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This article is taken from PN Review 200, Volume 37 Number 6, June - July 2011.

Elizabeth Bishop and The New Yorker Vidyan Ravinthiran
The Complete Correspondence, ed. Joelle Biele. Farrar, Straus and Giroux. £21.62

In a letter of 8 July 1971 to Arthur Gold and Robert Fizdale, Elizabeth Bishop describes the class she wants to give at Harvard on 'Letters - Readings in Personal Correspondence, Famous and Infamous, from the 16th to 20th Centuries':

Just letters - as an art form or something. I'm hoping to select a nicely incongruous assortment of people - Mrs. Carlyle, Chekhov, my Aunt Grace, Keats, a letter found in the street, etc. etc.1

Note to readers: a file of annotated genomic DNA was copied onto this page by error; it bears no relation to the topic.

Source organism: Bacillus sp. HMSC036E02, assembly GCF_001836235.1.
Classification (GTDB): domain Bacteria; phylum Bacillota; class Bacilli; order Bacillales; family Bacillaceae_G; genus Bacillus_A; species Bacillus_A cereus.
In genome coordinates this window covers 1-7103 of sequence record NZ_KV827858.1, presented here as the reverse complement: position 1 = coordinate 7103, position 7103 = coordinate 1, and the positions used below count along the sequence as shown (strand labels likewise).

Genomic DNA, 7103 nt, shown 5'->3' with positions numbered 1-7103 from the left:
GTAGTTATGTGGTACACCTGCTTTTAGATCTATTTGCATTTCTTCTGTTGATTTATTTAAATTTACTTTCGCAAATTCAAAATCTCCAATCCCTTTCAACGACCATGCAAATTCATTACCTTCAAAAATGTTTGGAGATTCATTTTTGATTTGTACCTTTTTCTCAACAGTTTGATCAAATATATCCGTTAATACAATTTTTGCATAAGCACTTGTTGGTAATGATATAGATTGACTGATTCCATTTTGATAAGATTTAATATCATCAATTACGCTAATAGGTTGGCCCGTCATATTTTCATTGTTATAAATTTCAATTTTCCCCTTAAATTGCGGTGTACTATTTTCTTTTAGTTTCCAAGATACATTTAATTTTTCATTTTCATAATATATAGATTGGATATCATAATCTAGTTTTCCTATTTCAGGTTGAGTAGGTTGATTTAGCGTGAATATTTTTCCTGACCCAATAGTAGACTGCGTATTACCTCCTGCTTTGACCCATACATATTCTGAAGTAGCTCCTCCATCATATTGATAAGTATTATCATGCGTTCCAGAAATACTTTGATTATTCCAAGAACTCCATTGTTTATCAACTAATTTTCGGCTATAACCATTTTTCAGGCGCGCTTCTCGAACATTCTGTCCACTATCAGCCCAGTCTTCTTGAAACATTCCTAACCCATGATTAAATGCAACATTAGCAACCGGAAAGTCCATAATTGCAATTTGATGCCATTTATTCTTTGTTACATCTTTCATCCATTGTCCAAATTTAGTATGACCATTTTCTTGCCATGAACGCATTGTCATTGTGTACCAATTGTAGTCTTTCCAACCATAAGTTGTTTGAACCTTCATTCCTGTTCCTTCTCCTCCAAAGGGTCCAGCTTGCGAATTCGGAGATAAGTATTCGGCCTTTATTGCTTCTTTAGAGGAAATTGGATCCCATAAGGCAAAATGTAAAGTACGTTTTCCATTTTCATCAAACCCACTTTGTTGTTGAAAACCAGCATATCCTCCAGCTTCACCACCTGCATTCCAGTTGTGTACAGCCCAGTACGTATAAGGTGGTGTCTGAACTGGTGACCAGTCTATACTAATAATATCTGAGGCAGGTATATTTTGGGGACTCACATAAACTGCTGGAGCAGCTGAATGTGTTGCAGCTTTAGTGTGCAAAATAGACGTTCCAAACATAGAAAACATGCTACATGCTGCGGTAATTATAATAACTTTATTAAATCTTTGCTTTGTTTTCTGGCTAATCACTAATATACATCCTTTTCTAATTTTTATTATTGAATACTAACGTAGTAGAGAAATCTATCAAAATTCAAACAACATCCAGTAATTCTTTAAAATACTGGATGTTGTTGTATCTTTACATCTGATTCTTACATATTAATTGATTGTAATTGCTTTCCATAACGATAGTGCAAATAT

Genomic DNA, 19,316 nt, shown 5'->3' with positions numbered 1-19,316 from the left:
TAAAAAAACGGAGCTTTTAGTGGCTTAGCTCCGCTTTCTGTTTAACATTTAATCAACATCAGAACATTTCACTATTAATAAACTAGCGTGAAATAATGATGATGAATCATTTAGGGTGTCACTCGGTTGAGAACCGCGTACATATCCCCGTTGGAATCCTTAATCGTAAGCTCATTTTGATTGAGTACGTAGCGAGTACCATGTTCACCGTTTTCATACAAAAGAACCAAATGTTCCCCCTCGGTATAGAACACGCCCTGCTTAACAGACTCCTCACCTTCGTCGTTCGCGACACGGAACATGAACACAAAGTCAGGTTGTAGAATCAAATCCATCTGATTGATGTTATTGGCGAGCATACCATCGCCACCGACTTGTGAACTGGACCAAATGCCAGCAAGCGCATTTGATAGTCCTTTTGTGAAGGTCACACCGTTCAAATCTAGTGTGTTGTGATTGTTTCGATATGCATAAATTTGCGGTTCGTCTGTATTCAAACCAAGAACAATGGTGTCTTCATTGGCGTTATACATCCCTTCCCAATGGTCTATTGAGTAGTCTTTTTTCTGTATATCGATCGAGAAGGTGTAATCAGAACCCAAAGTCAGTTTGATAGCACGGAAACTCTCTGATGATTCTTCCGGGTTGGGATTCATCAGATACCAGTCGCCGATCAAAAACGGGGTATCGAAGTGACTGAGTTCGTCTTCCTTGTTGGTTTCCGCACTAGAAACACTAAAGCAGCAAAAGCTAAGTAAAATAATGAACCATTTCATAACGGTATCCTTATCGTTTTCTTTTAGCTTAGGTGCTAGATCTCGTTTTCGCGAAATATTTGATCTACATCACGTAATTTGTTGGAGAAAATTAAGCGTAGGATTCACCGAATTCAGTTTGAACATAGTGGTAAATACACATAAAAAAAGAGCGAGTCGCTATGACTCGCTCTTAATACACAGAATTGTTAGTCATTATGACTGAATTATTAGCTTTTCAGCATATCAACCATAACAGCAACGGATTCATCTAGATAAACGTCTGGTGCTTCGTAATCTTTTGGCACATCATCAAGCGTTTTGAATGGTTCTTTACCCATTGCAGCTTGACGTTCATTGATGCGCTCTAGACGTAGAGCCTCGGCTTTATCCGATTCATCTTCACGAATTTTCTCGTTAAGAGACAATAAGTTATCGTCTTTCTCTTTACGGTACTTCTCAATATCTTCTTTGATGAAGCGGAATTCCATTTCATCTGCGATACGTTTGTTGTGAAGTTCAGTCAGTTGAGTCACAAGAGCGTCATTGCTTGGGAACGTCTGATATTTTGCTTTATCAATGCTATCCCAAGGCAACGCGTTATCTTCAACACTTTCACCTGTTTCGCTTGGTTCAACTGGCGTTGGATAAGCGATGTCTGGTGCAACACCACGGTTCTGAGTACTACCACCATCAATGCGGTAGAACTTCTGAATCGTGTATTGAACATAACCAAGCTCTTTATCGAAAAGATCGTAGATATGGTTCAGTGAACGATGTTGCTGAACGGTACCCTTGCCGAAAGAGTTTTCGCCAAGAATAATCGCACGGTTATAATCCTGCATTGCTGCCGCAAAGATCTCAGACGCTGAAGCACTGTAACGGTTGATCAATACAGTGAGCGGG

Although Bishop herself could be forthright about breaking the generic barrier between letters and art, critics trying to follow her lead have found the task daunting. If literary criticism has always found it difficult to wed close stylistic analysis to a broader awareness of the text as produced by and in some sense permanently located within its historical moment, then epistolary prose intensifies the problem, since letters are traditionally seen as entirely of their moment, and the letters of poets are usually only read so as to back up biographical criticism, or to track what Whitman calls those 'go-befores and embryons' 2 later refined within a poem's literary terrain.

Yet the relentless juggernaut of Bishop studies will not be appeased. Thomas Travisano, Langdon Hammer, Zachariah Pickard, Victoria Harrison, Nicola Deane, Tom Paulin and Jonathan Ellis have all tried to engage closely with Bishop's epistolary prose. The problem these critics face is that of getting past ...


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